--John R.

current reading: "Old Bloomsbury" by Virginia Woolf

*N.B. that Amis credits this little snippet to Inkling John Wain. The figures he's talking about in the opening lines are Chaucer ('Chauthah') and Dryden ('Dvyden').

**whose members included the Stephen sisters (Vanessa Stephen Bell and Virginia Stephen Woolf), Lytton Strachey, Leonard Woolf, Desmond MacCarthy, Clive Bell, and possibly two or three others, like Saxon Sydney-Turner, Maynard Keynes, and Roger Frye.

***that is, books of which Leavis did not approve -- which over time came to include all but five or six novelists: Austen, Eliot, James, Conrad, and above all D. H. Lawrence

****behind Wrenn, far behind Tolkien, but ahead of Lewis and Coghill

Thursday, October 15, 2015

Le Guin is Eloquent

So, a while back I bought a book of letters, chosen to show a wide array of interesting people from unusual or unexpected or revealing points of view. Seems like the person who put that together has done a follow-up volume, some samples from which can be found here:

The standout from this latest batch is the first one: Ursula K. Le Guin declining to provide a Foreword for an anthology of stories on the basis that doing so wd make her the only woman to appear in the volume. Her short letter is a masterpiece of economy, making her point politely, forcefully, and memorably.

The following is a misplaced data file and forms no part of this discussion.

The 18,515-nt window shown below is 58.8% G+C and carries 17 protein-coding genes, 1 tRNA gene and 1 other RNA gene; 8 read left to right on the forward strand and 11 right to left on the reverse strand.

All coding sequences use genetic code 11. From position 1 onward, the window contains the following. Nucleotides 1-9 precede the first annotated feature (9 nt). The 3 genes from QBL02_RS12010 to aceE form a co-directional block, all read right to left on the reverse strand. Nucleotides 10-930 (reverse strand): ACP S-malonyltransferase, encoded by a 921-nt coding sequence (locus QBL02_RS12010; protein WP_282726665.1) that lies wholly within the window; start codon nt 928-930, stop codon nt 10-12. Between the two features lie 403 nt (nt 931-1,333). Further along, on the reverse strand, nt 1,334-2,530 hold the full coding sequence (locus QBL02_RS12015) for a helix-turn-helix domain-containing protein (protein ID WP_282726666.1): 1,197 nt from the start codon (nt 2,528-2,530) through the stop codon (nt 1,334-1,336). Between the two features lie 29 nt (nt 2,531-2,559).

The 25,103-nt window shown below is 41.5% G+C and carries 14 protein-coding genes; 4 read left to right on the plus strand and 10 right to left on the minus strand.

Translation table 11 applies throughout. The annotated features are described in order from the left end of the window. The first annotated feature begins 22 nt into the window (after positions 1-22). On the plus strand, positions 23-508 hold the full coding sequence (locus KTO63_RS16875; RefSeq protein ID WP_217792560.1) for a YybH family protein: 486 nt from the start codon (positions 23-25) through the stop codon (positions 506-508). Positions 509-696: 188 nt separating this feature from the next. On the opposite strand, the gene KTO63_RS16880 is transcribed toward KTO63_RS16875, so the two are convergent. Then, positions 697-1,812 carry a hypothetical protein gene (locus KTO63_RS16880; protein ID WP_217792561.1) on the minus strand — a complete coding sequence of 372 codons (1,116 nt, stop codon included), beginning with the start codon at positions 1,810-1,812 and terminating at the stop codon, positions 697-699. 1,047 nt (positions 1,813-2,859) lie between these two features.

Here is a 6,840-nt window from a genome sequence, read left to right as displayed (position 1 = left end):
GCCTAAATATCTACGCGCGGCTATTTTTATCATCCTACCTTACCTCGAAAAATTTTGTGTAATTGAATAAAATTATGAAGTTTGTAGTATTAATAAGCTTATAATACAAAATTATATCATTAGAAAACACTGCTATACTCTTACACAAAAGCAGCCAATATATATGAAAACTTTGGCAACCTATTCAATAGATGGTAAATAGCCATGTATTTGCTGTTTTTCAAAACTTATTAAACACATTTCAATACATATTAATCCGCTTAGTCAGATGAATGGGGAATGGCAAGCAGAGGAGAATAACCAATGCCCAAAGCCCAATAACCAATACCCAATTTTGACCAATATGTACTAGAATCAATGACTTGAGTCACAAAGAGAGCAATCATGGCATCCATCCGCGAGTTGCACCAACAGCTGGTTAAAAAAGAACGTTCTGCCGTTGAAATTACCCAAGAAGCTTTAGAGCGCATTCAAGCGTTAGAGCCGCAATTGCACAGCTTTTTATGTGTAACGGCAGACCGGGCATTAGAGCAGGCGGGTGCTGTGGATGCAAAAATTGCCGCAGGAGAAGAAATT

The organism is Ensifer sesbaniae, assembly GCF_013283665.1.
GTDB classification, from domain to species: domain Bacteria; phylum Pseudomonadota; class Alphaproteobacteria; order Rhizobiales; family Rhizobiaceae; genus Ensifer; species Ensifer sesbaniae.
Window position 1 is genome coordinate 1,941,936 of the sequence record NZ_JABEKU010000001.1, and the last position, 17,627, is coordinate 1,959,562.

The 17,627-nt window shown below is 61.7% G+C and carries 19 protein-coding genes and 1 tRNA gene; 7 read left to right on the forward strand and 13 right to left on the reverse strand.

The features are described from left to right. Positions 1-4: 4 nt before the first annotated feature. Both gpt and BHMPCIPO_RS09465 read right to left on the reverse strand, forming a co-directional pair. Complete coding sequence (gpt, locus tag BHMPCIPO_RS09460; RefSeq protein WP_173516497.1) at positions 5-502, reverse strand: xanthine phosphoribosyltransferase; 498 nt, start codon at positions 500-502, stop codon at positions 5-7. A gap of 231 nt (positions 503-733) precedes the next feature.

There's a reason she's always ranked as one of the greats.

--John R.

In Moderation

So, recently spam has been showing up here in the comments. I've taken several steps to block it, to no avail. So for the time being I'm moderating comments to see if that solves the problem. Sorry for what will probably be a slight delay between yr posting a comment and its appearing on the blog.

--John R.

Wednesday, October 14, 2015

Witwer's GYGAX

So, I've now gotten a copy, and read, Michael Witwer's new biography of Gary Gygax, co-creator of D&D and (co)founder of TSR: EMPIRE OF IMAGINATION: GARY GYGAX AND THE BIRTH OF DUNGEONS & DRAGONS (2015).